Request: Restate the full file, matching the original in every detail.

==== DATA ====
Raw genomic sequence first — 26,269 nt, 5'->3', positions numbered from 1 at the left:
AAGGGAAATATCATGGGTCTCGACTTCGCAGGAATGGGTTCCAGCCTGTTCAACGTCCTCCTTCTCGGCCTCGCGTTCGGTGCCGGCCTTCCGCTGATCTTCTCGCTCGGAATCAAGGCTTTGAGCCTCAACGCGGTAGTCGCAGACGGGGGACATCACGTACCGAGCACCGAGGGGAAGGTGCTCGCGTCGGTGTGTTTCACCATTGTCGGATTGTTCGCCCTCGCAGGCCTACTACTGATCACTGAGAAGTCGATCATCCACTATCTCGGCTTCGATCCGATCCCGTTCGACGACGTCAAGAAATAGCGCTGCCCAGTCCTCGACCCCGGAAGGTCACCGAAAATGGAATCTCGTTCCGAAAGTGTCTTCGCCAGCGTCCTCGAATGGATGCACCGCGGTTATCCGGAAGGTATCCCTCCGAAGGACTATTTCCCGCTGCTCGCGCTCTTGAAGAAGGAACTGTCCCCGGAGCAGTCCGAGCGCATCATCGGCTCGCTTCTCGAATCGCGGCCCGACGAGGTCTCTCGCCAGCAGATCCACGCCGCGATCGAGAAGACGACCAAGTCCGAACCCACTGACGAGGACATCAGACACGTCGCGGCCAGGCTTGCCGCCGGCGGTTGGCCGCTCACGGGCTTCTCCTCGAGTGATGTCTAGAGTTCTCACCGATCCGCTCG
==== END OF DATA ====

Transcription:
Raw genomic sequence first — 26,269 nt, 5'->3', positions numbered from 1 at the left:
AAGGGAAATATCATGGGTCTCGACTTCGCAGGAATGGGTTCCAGCCTGTTCAACGTCCTCCTTCTCGGCCTCGCGTTCGGTGCCGGCCTTCCGCTGATCTTCTCGCTCGGAATCAAGGCTTTGAGCCTCAACGCGGTAGTCGCAGACGGGGGACATCACGTACCGAGCACCGAGGGGAAGGTGCTCGCGTCGGTGTGTTTCACCATTGTCGGATTGTTCGCCCTCGCAGGCCTACTACTGATCACTGAGAAGTCGATCATCCACTATCTCGGCTTCGATCCGATCCCGTTCGACGACGTCAAGAAATAGCGCTGCCCAGTCCTCGACCCCGGAAGGTCACCGAAAATGGAATCTCGTTCCGAAAGTGTCTTCGCCAGCGTCCTCGAATGGATGCACCGCGGTTATCCGGAAGGTATCCCTCCGAAGGACTATTTCCCGCTGCTCGCGCTCTTGAAGAAGGAACTGTCCCCGGAGCAGTCCGAGCGCATCATCGGCTCGCTTCTCGAATCGCGGCCCGACGAGGTCTCTCGCCAGCAGATCCACGCCGCGATCGAGAAGACGACCAAGTCCGAACCCACTGACGAGGACATCAGACACGTCGCGGCCAGGCTTGCCGCCGGCGGTTGGCCGCTCACGGGCTTCTCCTCGAGTGATGTCTAGAGTTCTCACCGATCCGCTCG